The Hunan bloodline in my family loves spicy, aromatic foods. Almost every dish includes the option of hot sauce – whether it is soupy thin noodles, saucy thick noodles, sautéed greens, or braised meats. Gong Gong (my mother’s father), as well as each of his grown children (all five of them), had an entire shelf in their fridge dedicated to hot sauces of all varieties. Smoky peppers. Tangy ones. Chilis that had been fermented. Ones you had to shake because the solids sank to the bottom of the bottle with the crimson-hued chilli oil on the top. Part of this is because as with many Chinese families, there are distinct, almost fanatical, preferences of what type of hot sauce pairs best with specific dishes.
(I’ve seen this discussed at length at meals with other Chinese friends – to the extent that if you were a casual observer passing by, you would think they were engaged in a debate on politics. To the Chinese, it’s not politics that is best avoided at the dinner table, but the heated discussions of sauces or the width of a noodle, and alas, perhaps this is because food is more political than politics itself? Government policies affect the collective, but brand of hot sauce, well, that’s personal! I digress; maybe I’ll share more in another issue).
Without question, the most beloved hot sauce of them all in my family was the one made by Gong Gong. It was always kept in a glass jar with a lid screened with red gingham. (We were immigrants; we did not buy glass jars. We always sterilized and reused old glass jars after their original contents had been entirely consumed – jam and pickle jars being our family’s favourites since their mouths were often a bit wider – and the Bonne Maman jam jars because Gong Gong liked red).
As a child, when he was still alive, I could recall innumerable memories of him spending an entire afternoon in the kitchen. There, he would begin braising meats in a hearty stew or make dumplings from scratch, and once he got those going, he would begin what he considered the most important task of the day – making a new batch of hot sauce.
The green onions (scallions) swam in a sink full of cold water, before he began washing each stalk individually. As a child, the mountain of green onions looked enormous on this cutting board. He’d divide them into piles sorted by length and began chopping them finely. He’d do the same with the chilli peppers. Sometimes they would be the red Thai chilli peppers. Other times, depending on what was available at the supermarket, he’d chop up jalapeños. Either case, there would be a mountain of peppers, and an even larger mound of green onions after all the prepping.
When he began sautéing them in the hot oil, that’s usually when I would take a few steps back, because of the wok tending to hiss and splutter once he added the chilis. Plus once the aromatics were released into the kitchen air, our eyes would naturally tear up.
When dinner was eventually ready, we would sit all together – usually the adults at one table, and the kids at a separate one, with a mix of chairs and stools, and sometimes some standing because these family dinners often included friends-as-family or new friends who craved a comforting home away from home.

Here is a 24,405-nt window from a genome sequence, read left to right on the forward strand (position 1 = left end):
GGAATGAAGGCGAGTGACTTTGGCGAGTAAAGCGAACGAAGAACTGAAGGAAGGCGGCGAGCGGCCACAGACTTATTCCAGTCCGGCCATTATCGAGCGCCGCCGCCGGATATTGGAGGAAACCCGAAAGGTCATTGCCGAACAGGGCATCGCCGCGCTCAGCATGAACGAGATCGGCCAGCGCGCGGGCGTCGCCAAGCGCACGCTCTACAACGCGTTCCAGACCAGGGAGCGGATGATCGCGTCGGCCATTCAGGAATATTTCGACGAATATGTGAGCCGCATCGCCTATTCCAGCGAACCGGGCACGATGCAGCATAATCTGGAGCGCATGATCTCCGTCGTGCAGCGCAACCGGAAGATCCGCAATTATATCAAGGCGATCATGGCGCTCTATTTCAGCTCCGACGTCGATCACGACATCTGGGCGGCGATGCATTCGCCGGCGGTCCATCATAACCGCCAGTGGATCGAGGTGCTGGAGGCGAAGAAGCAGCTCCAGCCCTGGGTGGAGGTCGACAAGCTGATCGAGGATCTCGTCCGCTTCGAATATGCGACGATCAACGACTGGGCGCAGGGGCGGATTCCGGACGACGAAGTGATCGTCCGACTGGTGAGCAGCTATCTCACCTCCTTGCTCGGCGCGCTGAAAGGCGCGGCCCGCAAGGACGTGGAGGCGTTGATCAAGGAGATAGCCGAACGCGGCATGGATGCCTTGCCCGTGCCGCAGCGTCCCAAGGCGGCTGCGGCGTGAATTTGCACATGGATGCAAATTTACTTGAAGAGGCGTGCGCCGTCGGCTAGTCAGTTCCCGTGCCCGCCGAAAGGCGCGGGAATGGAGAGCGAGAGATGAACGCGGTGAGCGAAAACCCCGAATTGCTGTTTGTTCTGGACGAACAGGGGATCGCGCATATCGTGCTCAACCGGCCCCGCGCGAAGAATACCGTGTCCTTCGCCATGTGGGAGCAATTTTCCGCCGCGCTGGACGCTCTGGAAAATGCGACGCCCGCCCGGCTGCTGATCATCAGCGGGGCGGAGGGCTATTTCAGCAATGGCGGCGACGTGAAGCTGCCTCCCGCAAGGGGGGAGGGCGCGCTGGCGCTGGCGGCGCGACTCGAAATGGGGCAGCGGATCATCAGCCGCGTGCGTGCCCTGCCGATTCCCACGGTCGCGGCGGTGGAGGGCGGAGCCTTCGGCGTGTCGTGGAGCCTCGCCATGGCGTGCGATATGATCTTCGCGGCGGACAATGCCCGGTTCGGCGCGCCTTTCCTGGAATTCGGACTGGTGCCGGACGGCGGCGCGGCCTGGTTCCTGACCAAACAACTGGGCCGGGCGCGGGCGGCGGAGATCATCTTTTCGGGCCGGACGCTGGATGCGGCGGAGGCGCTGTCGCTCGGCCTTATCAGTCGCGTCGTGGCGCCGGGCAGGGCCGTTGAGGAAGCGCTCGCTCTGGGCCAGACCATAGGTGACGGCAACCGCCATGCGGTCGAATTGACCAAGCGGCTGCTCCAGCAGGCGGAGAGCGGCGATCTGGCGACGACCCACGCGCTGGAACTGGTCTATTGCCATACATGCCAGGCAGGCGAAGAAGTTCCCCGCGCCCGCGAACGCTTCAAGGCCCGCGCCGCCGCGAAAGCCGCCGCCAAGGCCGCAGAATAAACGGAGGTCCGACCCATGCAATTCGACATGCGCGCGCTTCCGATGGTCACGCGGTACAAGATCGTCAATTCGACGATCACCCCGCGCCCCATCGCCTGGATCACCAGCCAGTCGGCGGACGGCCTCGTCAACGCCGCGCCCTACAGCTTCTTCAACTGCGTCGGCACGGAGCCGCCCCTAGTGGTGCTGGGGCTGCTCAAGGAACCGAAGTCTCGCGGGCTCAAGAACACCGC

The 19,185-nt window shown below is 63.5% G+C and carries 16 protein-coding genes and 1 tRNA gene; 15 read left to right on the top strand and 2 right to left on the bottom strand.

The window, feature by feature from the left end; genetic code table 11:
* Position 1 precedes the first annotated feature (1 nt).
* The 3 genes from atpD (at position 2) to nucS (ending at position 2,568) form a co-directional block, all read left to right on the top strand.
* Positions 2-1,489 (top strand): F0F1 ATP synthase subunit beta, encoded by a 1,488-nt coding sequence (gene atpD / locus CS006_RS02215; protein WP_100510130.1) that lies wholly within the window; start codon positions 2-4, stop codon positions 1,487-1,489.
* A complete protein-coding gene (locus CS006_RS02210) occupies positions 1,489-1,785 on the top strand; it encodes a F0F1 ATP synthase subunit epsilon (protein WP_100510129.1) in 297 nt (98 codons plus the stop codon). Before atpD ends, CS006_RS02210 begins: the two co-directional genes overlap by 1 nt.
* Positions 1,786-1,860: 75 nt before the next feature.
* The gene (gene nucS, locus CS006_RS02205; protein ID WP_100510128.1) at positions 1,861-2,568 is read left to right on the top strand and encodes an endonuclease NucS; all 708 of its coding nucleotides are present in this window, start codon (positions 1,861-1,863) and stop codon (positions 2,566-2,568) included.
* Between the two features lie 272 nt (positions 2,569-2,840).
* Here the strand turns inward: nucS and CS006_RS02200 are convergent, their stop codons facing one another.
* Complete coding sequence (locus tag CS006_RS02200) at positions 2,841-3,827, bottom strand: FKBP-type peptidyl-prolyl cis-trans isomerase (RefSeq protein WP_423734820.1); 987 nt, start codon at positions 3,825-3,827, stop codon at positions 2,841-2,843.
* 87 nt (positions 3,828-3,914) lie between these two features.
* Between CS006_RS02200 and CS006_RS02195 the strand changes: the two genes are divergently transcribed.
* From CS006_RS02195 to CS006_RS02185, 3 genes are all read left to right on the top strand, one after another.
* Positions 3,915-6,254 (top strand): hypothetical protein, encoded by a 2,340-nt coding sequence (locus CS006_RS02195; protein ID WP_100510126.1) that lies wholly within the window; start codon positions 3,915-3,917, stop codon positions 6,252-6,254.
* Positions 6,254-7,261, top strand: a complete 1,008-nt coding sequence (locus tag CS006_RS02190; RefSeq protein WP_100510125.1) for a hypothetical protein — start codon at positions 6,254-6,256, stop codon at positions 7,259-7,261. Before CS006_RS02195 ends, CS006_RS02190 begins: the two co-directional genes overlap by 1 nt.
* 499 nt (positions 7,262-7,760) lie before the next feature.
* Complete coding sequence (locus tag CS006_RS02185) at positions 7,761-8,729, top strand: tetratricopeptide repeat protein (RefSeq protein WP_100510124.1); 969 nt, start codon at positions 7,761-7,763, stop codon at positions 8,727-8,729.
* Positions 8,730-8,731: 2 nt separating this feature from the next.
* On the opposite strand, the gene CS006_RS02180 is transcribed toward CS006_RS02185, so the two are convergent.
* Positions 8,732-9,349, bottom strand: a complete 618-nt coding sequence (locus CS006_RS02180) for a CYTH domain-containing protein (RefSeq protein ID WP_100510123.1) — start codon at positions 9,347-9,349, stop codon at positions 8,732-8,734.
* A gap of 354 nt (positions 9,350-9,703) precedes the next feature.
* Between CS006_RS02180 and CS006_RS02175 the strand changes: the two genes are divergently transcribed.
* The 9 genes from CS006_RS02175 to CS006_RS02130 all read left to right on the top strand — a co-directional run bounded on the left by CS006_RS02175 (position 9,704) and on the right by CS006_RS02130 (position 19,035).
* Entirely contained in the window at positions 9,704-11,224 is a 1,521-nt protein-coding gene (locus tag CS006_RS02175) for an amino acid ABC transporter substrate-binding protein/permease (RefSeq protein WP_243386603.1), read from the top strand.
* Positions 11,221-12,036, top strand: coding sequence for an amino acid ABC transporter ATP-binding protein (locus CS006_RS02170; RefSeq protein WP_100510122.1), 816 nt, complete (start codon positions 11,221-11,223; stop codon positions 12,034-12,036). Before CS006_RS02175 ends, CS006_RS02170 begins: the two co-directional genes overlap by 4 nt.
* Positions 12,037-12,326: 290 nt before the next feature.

Heat as accessory.
Heat as flavour.
Heat as tradition.
Heat as fire.
Heat as a container.
Heat as lubrication.
Heat as alchemy.
Heat as magick.
When you’re living in a country that is not where you’re originally from, and are othered by folx who failed to realize that they are also not originally from that land, you understand the value of making friends with the othered folx. You sit together at a table, and you share hot sauce.
The first bite, with the hot sauce added, would quite noticeably determine the meal’s overall volume in the home. I came from a family where meals were (are) usually loud – the louder it was (is), the happier. Heat not only warms the body, but also the heart.
Long after Gong Gong’ passing, his hot sauce continues to hold us. There’s been days a-plenty this year of social distancing from the pandemic when I deeply crave the vibrancy of noisy voices when you have a home full of family and friends over for a meal. It’s led me to gather Gong Gong’s hot sauce ingredients, and search in my drawer for a couple of used Bonne Maman jars. Candles lit, incense burned, offerings made, prayers supplicated, rattles shaken, and Gong Gong invited. I hum, chop, sauté, jar, and drop them off to my parents’ and brother. Whether if it’s hot sauce, heat, fire, or passion, it’s meant to be shared.
Even my children at their young age, both of whom never did meet my grandfather in physical form, also love adding a kick to what they’re eating. And often times when they do, I would lovingly remind them of their family’s origin – that the hot sauce they added to their bowl of Tan Tan noodles is alive. The fire of love, the fire of togetherness, the fire of humble ingredients transformed – this fire is medicine.
For my Gong Gong’s Hot Sauce recipe, head to my online journal, UNSEEN, January 2021’s issue.
founder, spirit communicator + shamanic intuitive
This story, THE HOT SAUCE IS ALIVE, first appeared in my online journal, UNSEEN. Sign up for your FREE copy HERE.